Science of Learning 2010

Applying the Principles of Psychology to Learning

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Case Study 2- Immediate Feedback

Posted by jennyhadfield154 on April 22, 2010


immediate feedback: the theory that students will perform better and more efficiently when given immediate feedback.

Jennifer Hadfield psu69b

Rachel Jackson psu690

Caroline Hobart sou66c

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case study one- the generation effect

Posted by jennyhadfield154 on April 22, 2010


the generation effect: the theory that the implementation of SAQ’s and fill in the blank questions will produce a higher level of learning.

Jennifer Hadfield psu69b

Rachel Jackson psu690

Caroline Hobart sou66c

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Case study 1. A Principle of Learning: Negative Suggestion Effect

Posted by han7ban on March 18, 2010


This case study presents the negative suggestion effect, which is one of the principles of learning.

Hannah Elizabeth Simpson psu72b

Marian Andrei Stanciu psu641

Panagiotis Fokas – psu634

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Case Study 2 – Cooperative Learning in Small Groups

Posted by psu641 on March 17, 2010



This video recommends the extensive use of cooperative learning in small group activities as a teaching method in a higher education setting.

Hannah Simpson – psu72b
Marian Andrei Stanciu – psu641
Panagiotis Fokas – psu634

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Case Study Two – Manageable Cognitive Load

Posted by beckyheathbangor on March 16, 2010


This video shows how too much information on multimedia presentations can prevent learning.

Lucy Coles – Psu736

Jade Luke – Psu64d

Katrina Jones – Psu697

Posted in Dual Code and Multimedia Effects | Leave a Comment »

Case Study One – Testing Effect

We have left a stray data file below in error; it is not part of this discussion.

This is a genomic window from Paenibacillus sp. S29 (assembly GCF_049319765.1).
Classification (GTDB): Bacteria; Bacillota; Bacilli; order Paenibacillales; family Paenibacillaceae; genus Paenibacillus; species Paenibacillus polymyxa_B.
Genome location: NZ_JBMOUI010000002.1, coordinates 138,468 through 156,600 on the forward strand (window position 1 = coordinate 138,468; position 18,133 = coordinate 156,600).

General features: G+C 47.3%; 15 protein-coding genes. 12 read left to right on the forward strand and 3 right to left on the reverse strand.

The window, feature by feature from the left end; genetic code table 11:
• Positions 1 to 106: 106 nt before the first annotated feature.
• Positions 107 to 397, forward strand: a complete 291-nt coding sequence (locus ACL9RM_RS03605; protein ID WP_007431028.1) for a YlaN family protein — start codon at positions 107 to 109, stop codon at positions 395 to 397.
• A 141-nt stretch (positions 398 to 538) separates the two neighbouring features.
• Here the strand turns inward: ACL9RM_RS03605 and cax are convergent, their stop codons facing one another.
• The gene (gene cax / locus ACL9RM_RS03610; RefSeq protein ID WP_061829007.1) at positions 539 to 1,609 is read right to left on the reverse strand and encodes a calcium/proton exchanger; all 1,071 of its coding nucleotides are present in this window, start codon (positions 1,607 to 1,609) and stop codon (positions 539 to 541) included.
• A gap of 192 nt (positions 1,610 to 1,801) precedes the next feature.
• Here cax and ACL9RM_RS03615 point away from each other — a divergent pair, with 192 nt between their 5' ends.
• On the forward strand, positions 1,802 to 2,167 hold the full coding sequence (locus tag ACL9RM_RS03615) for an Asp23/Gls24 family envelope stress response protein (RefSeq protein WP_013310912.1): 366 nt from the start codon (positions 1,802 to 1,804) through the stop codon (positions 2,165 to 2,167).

Posted by beckyheathbangor on March 16, 2010


This video shows how multiple tests can improve learning.

Lucy Coles – Psu736

Jade Luke – Psu64d

Katrina Jones – Psu697

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Case Study 2 – Multimedia Learning

Posted by nia1989 on March 16, 2010


Our video focuses on the concept of Multimedia learning in higher education and its success in the learning environment. Evidence of its success is discussed in relation to current psychological principles. These include the Multimedia Principle, Spatial Contiguity Principle, Temporal Contiguity Principle, Coherence Principle, Modality Principle, and The interactivity effect. We go on to discuss how we can improve the current methods of multimedia teaching by incorporating short breaks into lecture times, referred to as spaced learning. We propose to assess students using online methods, as multimedia-based tests will engage context-dependent learning. By enhancing the current methods and applying these principles, we expect students to gain a deeper understanding of lecture content, and will benefit by retaining information for future use. This video was produced by Bethan Williams (psu6d0), Jodie Swift (psu6aa), Katie Gibbins (psu696) and Nia Williams (psu6de).

Posted in Dual Code and Multimedia Effects | Leave a Comment »

Case Study 1 – The Generation Effect

Posted by nia1989 on March 16, 2010


Our video demonstrates one of the current methods of assessment at Higher Education level, then goes on to suggest improvements for the curriculum using the Generation Effect, Testing Effect, Negative Suggestion effect and Exam Expectations. Current methods include testing with Multiple Choice Questions in weekly tests based on material covered in the previous lecture. The learning principles we covered demonstrate how our proposed methods of testing can improve learning. This is achieved through scenario based testing building on all previous lecture content. We aim to allow students to gain a deeper understanding of course content and therefore maintain information for future use. This video was produced by Bethan Williams (psu6d0), Jodie Swift (psu6aa), Katie Gibbins (psu696) and Nia Williams (psu6de).


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Passive Vs Active Learning

Posted by psu6d5 on March 16, 2010


Kate Martin  psu6a1

Katie Fitton Davies  psu6d5

This video highlights the benificial effects of active learning as compared to passive learning.

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Spacing effects

Posted by psu6d5 on March 16, 2010


Kate Martin psu6a1
Katie Fitton-Davies psu6d5

This is a video highlighing the benificial effects of spaced learning on long-term retention as compared to
massed learning which may not be maintained over long durations.

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